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Biography: Elza Miles

- By Wits University

Elza Miles, born Elza Botha in 1938, obtained a BA degree in Fine Arts in 1960, a BA Honours degree in Afrikaans-Nederlands (cum laude) in 1962 and a Masters degree in Fine Arts in 1964 from the University of Pretoria. 

She completed her D Lit et Phil in 1983 on Maggie Laubser (1886-73) at the Rand Afrikaans University (RAU), today known as the University of Johannesburg. 

Miles intermittently taught Art History at RAU, and Art, Afrikaans and English at different high schools such as Hoërskool Die Kruin, the first Afrikaans art school on the Rand, and St Barnabus College in Bosmont. 

The reader for schools, Stanley Bekker en die boikot (1980), written by John Miles, her ex-husband, about the St Barnabus learners’ experiences during the school boycotts, was illustrated by the pupils attending her afternoon classes at St Barnabas. Miles’ three children also contributed illustrations to this reader which was possession banned shortly after its publication by Taurus publishers. 

For several years, Miles worked on a freelance basis for Taurus publishers. She was in charge of the distribution of the majority of its publications and often contravened the postal law by mailing banned books such as Donderdag of Woensdag and Stanley Bekker en die boikot (both by John Miles). She also contributed to the ‘little’ magazine Stet, with Gerrit Olivier en Tienie du Plessis at the helm. Stet was a Taurus publication. 

At St Barnabus College, she taught Elaine and Andrew Mohammed. When Elaine was detained after designing a poster, commemorating the Communist Party, Miles became a member of the support committee of the parents of detainees. She picketed on Saturday mornings and prepared meals for the vegetarian detainees held at the Fort. Her youngest child, Karel, often accompanied her when she delivered the meals. 

Inspired by her artist aunt, Martie Eloff’s scrap books on Afrikaans actors and theatrical groups, Miles did her first scrap book in 1947. To this day, she pursues this activity which may very well account for her subsequent research into the lives of African artists in South Africa. 

When the late Sipho Sepamla invited her in 1986 to join his staff at the Fuba Academy, she revised the syllabus which, at the time, focused on Western norms and Art History.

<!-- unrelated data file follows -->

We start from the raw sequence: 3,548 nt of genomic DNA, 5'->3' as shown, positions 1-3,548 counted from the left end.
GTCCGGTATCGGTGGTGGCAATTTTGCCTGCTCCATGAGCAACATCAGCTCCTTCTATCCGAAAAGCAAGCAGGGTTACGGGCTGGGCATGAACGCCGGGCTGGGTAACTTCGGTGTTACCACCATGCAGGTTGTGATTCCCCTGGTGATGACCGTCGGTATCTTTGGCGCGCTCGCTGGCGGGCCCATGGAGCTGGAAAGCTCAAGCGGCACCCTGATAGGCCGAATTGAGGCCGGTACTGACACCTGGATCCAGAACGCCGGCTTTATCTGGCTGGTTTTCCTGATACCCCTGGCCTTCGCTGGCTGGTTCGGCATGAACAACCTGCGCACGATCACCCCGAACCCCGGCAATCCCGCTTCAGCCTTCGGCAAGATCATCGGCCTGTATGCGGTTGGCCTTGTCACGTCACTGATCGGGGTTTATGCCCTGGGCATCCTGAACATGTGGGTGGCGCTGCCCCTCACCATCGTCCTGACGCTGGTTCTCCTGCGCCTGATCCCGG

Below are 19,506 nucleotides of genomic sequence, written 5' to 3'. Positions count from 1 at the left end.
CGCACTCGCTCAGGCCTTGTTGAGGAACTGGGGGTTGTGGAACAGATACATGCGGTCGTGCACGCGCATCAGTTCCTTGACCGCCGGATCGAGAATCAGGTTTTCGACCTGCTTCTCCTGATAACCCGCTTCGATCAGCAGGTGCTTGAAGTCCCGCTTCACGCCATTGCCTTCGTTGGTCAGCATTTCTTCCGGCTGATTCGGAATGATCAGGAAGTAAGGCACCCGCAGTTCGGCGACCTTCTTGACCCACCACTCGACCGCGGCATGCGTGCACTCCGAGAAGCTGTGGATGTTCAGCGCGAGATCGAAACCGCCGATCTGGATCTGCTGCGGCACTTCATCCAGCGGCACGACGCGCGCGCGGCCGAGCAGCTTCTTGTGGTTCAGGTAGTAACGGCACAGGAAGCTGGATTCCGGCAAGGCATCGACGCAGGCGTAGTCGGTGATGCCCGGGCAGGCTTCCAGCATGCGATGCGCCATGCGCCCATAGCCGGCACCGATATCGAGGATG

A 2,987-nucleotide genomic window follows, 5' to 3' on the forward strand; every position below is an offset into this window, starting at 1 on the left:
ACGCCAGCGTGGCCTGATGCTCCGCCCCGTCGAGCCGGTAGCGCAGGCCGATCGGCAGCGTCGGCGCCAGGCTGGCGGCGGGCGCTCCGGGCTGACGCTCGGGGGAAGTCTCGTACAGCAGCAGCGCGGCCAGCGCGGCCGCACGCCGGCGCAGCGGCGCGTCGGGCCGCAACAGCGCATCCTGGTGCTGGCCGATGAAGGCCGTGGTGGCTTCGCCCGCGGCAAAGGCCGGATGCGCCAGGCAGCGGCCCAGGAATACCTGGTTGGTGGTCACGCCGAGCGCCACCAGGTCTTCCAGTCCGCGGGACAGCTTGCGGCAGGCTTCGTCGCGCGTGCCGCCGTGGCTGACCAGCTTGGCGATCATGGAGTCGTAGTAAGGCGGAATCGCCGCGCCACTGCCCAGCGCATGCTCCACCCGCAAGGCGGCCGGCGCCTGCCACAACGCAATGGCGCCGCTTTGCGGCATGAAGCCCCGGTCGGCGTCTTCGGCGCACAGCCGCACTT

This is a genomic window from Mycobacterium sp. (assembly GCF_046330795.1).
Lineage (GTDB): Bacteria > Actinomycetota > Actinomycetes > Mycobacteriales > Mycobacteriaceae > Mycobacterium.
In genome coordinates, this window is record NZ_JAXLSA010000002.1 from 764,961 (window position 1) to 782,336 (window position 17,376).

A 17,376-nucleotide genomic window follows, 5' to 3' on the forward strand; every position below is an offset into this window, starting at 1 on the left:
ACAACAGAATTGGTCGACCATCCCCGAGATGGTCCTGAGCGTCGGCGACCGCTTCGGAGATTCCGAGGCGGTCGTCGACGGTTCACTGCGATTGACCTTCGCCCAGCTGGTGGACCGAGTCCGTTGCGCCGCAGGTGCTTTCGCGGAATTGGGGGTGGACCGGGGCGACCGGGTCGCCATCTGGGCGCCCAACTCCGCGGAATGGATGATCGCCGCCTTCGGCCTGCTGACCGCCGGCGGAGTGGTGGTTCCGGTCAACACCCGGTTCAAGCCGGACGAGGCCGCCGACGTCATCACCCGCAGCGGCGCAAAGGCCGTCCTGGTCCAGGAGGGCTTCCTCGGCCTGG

Ever since then, research into African artists became a passion. Her quest for information about the South African born artist Ernest Mancoba (1904-2002) of whom art historians in South Africa were unaware at the time, led to extensive travels in France, Britain and Denmark (1990). 

A four month senior research grant by the Human Sciences Research Council enabled this research. In 1994 French and Danish aid assisted her to tie the knots for the ensuing Hand in hand exhibition which showcased the art of Ernest Mancoba and his wife, the Danish sculptress Sonja Ferlov (1911-1984) at the Johannesburg Art Gallery. 

During 1992 she spent hours in the State Archives in Pretoria working through boxes brimful with information. She did extensive fieldwork in Southern Africa: in Botswana, Limpopo (1994), KwaZulu-Natal (1994) and Eastern Cape (2002). Jacob Dhlamini accompanied her to Botswana in 1993 and Karel in 1994. Very often the route was unchartered and on many occasions the overnight accommodation were either a hit or miss affair. 

This groundbreaking research initiated several publications: 

  • Artists’ Birthday Calendar for Fuba Academy with an accompanying exhibition at the South African Association of Arts, Pretoria (1993)
  • Lifeline out of Africa – the art of Ernest Mancoba (1994) which won the Recht Malan Prize (1994), the Old Mutual Literary Award and was honourably mentioned by the Noma awards for publications from Africa in 1995
  • Ernest Mancoba – a resource book (1994)
  • Land and Lives – the story of early African artists (1997)
  • The World of Jean Welz (1997)
  • Nomfanekiso who paints at night – the art of Gladys Mgudlandlu (2002)
  • Polly Street – the story of an Art Centre (2004). 

In addition to writing and publishing, she has been responsible for several major exhibitions. Her first experience of curating a group exhibition occurred in 1986 at the Johannesburg Art Foundation. She invited several creative individuals of different walks of life to interpret the morning when ‘Apartheid was no more’ in the After Apartheid exhibition. 

For the Johannesburg Art Gallery she curated: 

  • Hand in hand (1994-95) for which she was awarded a special FNB Vita Arts Award for curatorship (1994)
  • Current of Africa – the art of Selby Mvusi (1996)
  • Land and Lives (1997)
  • Gladys Mgudlandlu (2002) 

From 1998 to 2000 she researched the visual arts of African artists in South Africa for the Bowmint Collection. This led to her acquaintance in London with Albert Adams (1930-2006), Valerie Desmore (1925-2008) and Louis Maqhubela (born 1939). 

In 2006 she was the recipient of a fellowship from the Department of Arts and Culture and the Mutloatse Arts Heritage Trust enabling her to continue research into the life and work of Selby Mvusi (1929-67). This task completed, the text is entitled To fly with the north bird south – Selby Mvusi and is to be co-published by the Mutloatse Arts Heritage Trust and the University of South Africa Press. 

She freelanced as an art critic for the Afrikaans newspapers Rapport (1972-1976) and Beeld (1983-1990). 

Miles uses her maiden when it comes to her own art. Some of her wood, lino cuts and drawings are held by the Johannesburg Art Gallery, the Iziko National Art Gallery in Cape Town; several South African and American university art collections as well as corporate collections in South Africa.